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MA life sciences workforce grows 131 percent, recommendations outlined to continue momentum

June 02, 2022

Moving away from four-year degree programs and toward apprenticeships is one of the recommendations to help ease the workforce shortage experience in the life sciences industry. This and other recommendations are part of a recently released report from the Massachusetts Biotechnology Council, also known as MassBio, on workforce trends in the life sciences industry in Massachusetts. The report also offers recommendations for short- and long-term solutions and strategies for building the workforce in the life sciences industry in Massachusetts that might have applicability in other regions.

The labor market for the life sciences industry in Massachusetts grew by 131 percent between 2006 and 2021, while the overall statewide labor market only increased by about 6.9 percent, according to the report. The report identified a gap between the skills and experience expected and available to firms. While talent competition continues to be high, firms use methods like higher wages, improved benefits, and hybrid work to attract and retain talent. About seven in 10 surveyed firms said they prefer entry-level applicants with bachelor's degrees; however, only 58.8 percent require a bachelor's degree. About 43.2 percent of surveyed firms showed a particular interest in apprenticeship programs.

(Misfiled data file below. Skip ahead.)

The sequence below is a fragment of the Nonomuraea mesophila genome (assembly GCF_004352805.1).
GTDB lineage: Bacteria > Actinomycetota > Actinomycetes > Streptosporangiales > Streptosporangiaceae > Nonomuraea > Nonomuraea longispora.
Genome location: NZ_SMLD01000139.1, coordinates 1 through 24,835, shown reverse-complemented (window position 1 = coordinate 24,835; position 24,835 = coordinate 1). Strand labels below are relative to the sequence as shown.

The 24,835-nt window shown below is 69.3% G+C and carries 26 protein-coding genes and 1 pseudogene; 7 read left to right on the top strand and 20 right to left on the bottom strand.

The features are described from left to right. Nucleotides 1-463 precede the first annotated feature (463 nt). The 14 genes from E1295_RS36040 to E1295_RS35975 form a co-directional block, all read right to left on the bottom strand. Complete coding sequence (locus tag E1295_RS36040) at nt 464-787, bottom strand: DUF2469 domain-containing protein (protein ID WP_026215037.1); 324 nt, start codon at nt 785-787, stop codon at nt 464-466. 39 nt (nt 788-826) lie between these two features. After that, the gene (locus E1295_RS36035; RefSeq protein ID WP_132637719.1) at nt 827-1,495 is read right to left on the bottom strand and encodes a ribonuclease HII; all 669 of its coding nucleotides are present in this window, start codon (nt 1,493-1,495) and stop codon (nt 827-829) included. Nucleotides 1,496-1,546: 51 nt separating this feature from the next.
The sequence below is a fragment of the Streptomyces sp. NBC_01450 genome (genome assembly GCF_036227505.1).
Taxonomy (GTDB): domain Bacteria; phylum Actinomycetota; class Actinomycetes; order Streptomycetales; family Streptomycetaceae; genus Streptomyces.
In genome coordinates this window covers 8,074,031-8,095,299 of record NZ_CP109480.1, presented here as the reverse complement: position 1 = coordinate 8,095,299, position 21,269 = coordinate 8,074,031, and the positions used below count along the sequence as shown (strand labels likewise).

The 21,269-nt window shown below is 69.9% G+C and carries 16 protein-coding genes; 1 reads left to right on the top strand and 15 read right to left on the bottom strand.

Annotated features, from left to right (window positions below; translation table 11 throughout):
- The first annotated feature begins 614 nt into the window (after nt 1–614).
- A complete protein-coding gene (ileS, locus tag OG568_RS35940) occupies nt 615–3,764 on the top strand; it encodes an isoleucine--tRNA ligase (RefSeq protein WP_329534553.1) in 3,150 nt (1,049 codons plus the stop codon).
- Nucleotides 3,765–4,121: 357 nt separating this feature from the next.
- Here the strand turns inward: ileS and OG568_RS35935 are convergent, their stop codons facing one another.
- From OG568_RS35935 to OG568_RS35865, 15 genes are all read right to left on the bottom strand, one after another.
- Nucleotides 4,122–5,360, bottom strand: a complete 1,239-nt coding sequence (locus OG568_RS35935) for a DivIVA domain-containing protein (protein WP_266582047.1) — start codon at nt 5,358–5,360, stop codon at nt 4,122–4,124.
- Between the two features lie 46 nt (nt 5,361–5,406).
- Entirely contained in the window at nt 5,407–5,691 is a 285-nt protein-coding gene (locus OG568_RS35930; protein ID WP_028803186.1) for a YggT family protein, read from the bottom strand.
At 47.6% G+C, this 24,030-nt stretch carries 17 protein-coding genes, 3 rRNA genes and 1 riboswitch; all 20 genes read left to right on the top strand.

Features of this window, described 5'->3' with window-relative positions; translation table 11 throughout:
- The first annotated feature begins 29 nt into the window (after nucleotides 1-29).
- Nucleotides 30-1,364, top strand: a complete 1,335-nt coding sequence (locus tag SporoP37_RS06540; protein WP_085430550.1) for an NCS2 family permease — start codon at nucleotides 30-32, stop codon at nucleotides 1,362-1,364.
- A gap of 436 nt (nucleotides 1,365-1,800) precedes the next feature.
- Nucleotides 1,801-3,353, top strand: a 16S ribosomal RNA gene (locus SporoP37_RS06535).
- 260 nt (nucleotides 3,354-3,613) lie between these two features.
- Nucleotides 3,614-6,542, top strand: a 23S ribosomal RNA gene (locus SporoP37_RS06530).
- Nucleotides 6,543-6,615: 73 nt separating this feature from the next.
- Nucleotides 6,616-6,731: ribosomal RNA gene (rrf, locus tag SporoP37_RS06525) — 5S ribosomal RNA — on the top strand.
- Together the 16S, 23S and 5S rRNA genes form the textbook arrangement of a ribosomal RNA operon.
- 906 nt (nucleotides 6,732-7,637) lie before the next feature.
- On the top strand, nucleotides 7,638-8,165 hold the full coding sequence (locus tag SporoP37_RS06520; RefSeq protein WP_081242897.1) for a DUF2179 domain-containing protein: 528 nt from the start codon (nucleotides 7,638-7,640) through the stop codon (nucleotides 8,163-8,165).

Based on these findings, MassBio developed both short- and long-term recommendations to continue growing the life sciences industry in Massachusetts. Short-term solutions include adding biopharma modules to four-year degree programs, increasing lab experience, expanding internship programs at life science companies, and growing role-specific certification programs. Longer-term recommendations encourage moving away from four-year degree programs and toward apprenticeship programs, especially for manufacturing. Additional recommendations focus on making the life science workforce more diverse through partnerships with minority-serving institutions, developing a central workforce institute managed by MassBio, and gaining additional financial support from the state.

Download the full 2022 Life Science Workforce Analysis Report here.

Massachusettsworkforce, life sciences